My grandfather’s name is Lei Zhangtang. He was born in 1938 in a remote village called Xiaoping. The majority of those living in Xiaoping had the surname Lei. My grandfather became an orphan at age two, and was labeled a “poor farmer” in the 1952 Land Reform, which ultimately entitled him to join the Red Guard. In 1966, when the Cultural Revolution began, he was one of 15 agricultural production team heads.

“Chairman Mao was too influential to resist; that is why I joined the Red Guards and the related political campaigns,” my grandfather said. “However, Mao disappointed us, because he abused our loyalty to him.”

My grandfather’s involvement in the Cultural Revolution was deep; he joined campaigns to criticize and interrogate so-called landlords, the rich, “reactionaries,” “rightists,” “evildoers,” “running dogs,” capitalists, and teachers. He helped his peers remove the commune head, paraded and scrutinized teachers in order to express his loyalty to Mao, and persuaded his younger brother, Lei Ansheng, then still in high school, to join the Red Guard.

A movement finds its target

Authorities determined that the “evil people” in Xiaoping village were Peng Jianye, the Commune governor, Lei Zhangzhi, the village head, and Lei Enzhan, a teacher.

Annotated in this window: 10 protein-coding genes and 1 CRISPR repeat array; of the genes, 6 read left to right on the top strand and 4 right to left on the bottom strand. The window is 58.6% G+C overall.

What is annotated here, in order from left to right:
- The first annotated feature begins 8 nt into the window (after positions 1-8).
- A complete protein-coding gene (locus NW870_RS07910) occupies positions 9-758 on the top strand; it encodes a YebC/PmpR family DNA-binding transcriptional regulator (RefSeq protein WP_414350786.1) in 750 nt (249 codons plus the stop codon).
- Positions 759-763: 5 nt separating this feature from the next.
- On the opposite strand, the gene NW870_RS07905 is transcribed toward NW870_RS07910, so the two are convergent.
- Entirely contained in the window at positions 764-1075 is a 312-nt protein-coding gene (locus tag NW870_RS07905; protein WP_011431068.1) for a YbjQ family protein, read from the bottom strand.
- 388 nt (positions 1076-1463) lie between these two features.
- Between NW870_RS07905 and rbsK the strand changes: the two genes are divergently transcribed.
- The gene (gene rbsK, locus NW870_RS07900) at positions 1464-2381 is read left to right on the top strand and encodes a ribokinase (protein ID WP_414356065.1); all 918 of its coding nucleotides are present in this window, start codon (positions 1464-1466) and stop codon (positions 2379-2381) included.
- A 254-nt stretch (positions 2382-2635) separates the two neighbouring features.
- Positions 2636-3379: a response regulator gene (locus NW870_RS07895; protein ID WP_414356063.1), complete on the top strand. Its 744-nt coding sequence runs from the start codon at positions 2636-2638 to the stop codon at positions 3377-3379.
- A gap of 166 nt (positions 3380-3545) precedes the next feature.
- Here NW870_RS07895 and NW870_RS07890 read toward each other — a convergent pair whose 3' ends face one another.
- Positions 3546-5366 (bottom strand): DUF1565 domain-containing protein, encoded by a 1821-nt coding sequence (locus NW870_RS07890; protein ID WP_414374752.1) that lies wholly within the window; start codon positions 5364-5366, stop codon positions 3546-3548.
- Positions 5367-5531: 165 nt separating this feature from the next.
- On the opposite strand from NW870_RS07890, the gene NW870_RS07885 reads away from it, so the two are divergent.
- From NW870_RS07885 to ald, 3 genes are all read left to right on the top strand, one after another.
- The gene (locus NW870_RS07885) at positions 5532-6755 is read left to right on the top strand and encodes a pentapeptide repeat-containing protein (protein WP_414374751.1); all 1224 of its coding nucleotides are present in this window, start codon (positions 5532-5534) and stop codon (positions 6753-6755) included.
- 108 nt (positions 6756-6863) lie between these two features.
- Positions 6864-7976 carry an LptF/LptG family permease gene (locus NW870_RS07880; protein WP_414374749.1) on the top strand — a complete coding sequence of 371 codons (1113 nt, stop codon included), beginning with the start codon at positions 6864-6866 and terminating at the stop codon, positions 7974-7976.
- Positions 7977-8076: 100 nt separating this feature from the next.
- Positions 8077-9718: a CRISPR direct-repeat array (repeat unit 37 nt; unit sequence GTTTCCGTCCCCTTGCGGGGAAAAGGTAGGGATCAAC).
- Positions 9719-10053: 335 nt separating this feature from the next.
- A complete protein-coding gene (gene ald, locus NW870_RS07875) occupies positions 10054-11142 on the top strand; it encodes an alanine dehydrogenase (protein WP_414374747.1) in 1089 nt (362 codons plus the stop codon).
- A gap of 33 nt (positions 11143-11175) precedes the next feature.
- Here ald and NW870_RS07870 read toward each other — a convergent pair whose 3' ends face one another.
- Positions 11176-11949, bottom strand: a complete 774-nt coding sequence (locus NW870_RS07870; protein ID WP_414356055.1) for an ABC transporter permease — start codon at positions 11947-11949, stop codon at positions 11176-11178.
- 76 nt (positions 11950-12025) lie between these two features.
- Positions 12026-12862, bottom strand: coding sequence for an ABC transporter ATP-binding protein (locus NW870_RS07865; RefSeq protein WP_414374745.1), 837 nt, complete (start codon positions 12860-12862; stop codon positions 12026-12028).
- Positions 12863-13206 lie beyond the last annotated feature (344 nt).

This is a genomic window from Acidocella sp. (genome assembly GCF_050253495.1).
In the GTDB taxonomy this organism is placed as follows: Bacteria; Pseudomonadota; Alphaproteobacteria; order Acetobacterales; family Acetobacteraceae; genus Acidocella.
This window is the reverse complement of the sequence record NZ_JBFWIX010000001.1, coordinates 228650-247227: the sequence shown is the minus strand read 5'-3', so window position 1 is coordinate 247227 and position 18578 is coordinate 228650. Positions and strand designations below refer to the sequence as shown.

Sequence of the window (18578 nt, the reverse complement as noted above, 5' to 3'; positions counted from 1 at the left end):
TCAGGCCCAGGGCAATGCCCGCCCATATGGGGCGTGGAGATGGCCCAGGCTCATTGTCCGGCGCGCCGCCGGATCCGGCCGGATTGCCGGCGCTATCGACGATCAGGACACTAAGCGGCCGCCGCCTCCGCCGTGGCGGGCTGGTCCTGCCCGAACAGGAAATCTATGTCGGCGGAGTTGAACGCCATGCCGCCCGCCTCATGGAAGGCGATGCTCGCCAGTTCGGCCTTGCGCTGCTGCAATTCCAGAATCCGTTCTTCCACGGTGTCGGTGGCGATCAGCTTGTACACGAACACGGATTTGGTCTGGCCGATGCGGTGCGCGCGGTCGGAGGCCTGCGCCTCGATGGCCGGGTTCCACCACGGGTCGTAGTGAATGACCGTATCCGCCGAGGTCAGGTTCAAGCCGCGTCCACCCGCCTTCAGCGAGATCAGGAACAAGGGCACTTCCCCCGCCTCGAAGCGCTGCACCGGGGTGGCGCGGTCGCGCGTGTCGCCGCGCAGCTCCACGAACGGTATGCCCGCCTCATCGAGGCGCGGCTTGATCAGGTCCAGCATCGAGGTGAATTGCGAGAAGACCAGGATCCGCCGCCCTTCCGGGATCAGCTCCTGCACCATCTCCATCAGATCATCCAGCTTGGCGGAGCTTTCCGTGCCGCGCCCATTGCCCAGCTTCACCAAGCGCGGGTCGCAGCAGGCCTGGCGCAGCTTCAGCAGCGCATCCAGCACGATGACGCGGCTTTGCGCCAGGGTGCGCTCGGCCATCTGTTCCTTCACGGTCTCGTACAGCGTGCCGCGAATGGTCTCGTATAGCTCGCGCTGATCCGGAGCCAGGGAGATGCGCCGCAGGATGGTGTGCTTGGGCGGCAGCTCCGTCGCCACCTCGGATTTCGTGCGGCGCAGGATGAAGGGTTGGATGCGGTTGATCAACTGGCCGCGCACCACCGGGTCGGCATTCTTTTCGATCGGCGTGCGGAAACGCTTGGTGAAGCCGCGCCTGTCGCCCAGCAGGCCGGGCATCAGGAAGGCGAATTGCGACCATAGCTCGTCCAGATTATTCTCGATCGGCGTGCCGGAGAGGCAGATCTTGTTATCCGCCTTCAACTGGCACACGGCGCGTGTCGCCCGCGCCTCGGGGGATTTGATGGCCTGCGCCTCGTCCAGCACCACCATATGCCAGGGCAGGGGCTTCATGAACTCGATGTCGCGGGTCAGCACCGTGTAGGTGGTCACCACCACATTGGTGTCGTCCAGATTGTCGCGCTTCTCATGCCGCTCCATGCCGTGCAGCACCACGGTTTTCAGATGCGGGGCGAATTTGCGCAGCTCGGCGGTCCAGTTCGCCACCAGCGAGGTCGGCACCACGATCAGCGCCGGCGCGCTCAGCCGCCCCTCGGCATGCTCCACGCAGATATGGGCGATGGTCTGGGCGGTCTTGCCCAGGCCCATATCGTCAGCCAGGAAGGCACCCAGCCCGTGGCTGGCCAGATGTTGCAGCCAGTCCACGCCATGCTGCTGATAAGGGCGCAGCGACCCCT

Peng was removed in October 1966 by the commune Red Guard head, Zhou Xiaohui, an illiterate man who was the commune’s judicial executive. Zhou summoned the Red Guards in the commune to parade Peng on the street. Afterwards, Guards set up an open-air wooden stage, bound Peng’s hands behind his back, and put a pointed white paper hat on his head scrawled with characters reading “capitalistic dog Peng Jianye.” Zhou stood on the stage, reading aloud accusations of Peng and pounding him with his fists.

My grandfather was there shouting slogans, but says he didn’t beat Peng. It was clear to most that Peng was a good public servant. So why did they tolerate these campaigns? My grandfather explained that those who did not attend would be labeled “negative [toward] the revolution.” In his case, he might have been deprived of his favored Red Guard status.

There were carrots as well as sticks; those who joined the campaign could get gong fen, points which translated into food coupons. Holders could be allocated rice, meat, and sugar. Every time the village head announced a campaign, my grandfather took my grandmother to the scene for more gong fen. The head of the village’s Red Guards, Lei Songqing, was also present at the rallies with his wife.

As the village head, Songqing had to strike a balance between political struggle and farming. Unlike factory workers and students, who were compensated in gong fen for striking, farmers were not subsidized for launching independent political campaigns.